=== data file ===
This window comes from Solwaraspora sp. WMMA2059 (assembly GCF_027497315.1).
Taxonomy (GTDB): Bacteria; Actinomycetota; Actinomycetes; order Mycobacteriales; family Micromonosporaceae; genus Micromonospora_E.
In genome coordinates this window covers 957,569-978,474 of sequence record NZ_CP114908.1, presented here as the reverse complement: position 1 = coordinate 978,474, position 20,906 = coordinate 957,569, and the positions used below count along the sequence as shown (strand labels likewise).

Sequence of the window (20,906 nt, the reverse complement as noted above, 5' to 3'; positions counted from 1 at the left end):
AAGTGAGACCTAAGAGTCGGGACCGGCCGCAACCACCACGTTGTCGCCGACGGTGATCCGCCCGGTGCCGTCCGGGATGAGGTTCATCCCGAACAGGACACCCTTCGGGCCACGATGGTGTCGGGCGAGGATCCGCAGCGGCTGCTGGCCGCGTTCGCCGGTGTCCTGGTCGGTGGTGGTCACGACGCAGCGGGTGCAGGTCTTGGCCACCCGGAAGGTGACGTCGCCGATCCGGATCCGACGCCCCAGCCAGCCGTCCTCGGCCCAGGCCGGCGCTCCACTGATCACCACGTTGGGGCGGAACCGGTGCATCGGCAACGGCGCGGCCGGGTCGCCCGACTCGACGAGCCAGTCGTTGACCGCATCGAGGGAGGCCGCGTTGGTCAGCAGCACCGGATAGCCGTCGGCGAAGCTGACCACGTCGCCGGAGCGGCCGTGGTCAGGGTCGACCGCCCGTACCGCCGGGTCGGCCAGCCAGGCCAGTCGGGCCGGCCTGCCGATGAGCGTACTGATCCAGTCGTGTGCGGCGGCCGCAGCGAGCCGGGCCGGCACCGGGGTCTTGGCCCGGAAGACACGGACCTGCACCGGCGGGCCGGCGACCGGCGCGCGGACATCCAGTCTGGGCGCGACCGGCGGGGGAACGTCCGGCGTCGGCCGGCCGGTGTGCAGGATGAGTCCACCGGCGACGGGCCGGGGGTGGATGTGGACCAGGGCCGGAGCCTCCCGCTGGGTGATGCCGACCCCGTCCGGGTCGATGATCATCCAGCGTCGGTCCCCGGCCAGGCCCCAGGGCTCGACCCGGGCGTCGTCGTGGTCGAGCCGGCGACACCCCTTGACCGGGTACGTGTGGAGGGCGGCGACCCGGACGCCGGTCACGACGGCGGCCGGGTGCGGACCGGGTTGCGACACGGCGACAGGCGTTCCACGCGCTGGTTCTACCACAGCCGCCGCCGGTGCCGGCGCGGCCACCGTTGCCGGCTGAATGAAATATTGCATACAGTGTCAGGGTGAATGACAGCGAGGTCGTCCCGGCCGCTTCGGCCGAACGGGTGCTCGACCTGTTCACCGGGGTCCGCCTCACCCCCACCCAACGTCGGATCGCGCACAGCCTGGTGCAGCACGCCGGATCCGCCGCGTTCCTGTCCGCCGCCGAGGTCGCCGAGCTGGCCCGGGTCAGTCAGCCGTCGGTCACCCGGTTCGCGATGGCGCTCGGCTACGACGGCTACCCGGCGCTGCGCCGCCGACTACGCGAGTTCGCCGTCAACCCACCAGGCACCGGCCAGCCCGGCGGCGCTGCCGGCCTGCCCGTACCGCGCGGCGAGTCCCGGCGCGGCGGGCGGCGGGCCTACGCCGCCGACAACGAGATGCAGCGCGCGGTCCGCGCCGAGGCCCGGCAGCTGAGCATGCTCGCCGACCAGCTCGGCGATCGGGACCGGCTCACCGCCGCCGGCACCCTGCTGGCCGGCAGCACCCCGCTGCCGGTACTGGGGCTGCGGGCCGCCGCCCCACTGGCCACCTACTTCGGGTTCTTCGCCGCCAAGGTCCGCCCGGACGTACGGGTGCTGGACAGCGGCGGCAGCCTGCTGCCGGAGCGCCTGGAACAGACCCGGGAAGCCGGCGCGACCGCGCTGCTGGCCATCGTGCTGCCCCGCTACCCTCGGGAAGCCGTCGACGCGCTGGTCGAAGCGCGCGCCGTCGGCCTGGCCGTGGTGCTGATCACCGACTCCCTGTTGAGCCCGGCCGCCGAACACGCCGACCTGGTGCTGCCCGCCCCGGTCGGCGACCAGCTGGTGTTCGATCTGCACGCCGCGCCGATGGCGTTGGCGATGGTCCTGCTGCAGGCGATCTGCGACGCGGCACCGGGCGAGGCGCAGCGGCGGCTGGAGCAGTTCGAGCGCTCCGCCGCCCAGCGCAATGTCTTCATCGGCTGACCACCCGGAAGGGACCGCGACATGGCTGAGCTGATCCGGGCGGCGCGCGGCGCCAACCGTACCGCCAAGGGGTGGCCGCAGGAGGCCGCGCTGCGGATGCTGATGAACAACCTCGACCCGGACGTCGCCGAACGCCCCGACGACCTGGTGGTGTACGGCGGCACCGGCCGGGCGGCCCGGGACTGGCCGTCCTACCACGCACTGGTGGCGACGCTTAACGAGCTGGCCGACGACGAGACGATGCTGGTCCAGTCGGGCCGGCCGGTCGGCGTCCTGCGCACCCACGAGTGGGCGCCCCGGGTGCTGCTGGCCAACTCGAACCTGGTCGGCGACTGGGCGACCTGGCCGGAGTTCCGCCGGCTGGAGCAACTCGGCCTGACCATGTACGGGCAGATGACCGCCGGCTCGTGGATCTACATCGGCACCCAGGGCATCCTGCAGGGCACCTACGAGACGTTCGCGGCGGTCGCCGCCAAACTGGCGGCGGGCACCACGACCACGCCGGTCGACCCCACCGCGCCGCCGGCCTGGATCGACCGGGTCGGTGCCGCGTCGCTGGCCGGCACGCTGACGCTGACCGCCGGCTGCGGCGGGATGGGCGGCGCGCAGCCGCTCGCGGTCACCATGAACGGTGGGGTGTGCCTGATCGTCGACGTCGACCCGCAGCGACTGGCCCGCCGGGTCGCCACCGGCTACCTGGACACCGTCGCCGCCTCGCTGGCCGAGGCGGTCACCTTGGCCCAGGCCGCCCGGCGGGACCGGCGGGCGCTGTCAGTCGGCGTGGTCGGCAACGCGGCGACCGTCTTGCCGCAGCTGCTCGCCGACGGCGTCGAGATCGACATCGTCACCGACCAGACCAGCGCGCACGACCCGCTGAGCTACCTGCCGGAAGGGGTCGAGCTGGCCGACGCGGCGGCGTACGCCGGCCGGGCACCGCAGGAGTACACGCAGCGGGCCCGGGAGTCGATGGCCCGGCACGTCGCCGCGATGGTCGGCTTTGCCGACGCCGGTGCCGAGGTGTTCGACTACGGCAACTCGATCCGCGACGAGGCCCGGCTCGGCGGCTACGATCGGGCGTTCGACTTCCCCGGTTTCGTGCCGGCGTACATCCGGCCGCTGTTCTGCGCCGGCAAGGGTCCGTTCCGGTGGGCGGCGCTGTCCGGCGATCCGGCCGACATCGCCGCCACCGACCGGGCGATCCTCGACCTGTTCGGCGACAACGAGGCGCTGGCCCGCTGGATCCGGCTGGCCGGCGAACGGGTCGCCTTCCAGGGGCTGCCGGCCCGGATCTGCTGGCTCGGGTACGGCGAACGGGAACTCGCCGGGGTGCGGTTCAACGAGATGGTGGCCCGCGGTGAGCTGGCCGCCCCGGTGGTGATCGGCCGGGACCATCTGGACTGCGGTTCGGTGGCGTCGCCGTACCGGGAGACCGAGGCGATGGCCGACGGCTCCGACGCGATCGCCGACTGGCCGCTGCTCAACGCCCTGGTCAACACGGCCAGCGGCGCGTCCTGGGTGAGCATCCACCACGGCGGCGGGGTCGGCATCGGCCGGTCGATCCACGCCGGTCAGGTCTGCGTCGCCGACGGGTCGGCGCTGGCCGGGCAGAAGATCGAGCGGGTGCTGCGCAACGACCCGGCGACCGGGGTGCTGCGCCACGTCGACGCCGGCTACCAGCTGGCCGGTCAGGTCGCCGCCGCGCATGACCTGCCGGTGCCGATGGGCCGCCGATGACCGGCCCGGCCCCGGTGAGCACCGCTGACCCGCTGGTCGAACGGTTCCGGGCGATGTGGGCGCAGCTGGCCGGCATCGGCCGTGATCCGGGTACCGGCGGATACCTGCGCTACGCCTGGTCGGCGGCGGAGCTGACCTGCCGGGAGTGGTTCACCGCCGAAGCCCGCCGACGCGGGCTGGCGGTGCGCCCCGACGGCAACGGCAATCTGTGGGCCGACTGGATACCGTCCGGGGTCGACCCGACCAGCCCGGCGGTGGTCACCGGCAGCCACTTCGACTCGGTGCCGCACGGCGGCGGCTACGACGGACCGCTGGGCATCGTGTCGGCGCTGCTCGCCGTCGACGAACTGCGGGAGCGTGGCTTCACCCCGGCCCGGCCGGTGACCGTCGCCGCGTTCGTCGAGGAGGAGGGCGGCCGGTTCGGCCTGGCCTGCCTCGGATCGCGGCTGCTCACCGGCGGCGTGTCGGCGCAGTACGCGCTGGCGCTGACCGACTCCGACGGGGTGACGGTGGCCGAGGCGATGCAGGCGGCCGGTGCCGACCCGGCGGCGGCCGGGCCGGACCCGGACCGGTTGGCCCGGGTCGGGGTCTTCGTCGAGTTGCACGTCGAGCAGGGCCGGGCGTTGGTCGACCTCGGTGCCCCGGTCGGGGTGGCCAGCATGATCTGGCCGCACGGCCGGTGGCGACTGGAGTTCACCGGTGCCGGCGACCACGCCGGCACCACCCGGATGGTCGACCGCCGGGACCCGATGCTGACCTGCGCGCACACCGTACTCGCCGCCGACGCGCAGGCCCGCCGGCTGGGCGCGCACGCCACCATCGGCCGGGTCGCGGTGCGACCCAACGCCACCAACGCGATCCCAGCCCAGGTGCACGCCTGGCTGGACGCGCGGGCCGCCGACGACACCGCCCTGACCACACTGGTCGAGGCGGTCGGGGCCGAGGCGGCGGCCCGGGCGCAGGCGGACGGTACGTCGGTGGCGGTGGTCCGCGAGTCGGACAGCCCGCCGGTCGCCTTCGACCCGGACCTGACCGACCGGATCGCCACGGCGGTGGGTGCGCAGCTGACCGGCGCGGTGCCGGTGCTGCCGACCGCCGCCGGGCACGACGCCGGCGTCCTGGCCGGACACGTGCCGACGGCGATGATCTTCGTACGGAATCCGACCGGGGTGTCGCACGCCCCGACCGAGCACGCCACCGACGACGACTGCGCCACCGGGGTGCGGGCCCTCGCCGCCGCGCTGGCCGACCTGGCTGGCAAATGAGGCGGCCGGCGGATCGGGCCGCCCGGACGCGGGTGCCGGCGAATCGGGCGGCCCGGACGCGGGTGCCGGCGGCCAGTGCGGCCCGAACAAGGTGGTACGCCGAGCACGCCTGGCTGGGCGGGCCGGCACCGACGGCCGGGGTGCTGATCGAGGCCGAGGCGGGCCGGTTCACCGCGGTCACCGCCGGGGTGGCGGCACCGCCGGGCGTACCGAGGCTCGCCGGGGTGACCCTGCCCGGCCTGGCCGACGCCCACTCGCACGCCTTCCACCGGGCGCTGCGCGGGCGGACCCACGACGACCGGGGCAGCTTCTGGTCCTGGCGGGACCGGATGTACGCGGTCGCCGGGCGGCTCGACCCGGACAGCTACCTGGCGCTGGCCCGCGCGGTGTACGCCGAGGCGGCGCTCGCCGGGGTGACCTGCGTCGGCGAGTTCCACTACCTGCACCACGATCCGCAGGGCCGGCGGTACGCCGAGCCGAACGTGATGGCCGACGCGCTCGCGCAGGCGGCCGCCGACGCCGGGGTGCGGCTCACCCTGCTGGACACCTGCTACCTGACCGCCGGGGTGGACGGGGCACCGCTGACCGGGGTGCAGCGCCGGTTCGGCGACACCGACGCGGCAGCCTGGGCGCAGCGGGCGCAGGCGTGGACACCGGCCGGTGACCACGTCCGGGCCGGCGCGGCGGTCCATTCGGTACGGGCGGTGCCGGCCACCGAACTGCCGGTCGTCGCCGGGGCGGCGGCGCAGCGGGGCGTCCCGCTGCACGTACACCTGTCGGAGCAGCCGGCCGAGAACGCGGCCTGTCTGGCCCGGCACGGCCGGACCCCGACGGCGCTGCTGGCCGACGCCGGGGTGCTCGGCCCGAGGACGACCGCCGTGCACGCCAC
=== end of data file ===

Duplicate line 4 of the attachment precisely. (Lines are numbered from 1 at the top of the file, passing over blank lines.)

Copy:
Sequence of the window (20,906 nt, the reverse complement as noted above, 5' to 3'; positions counted from 1 at the left end):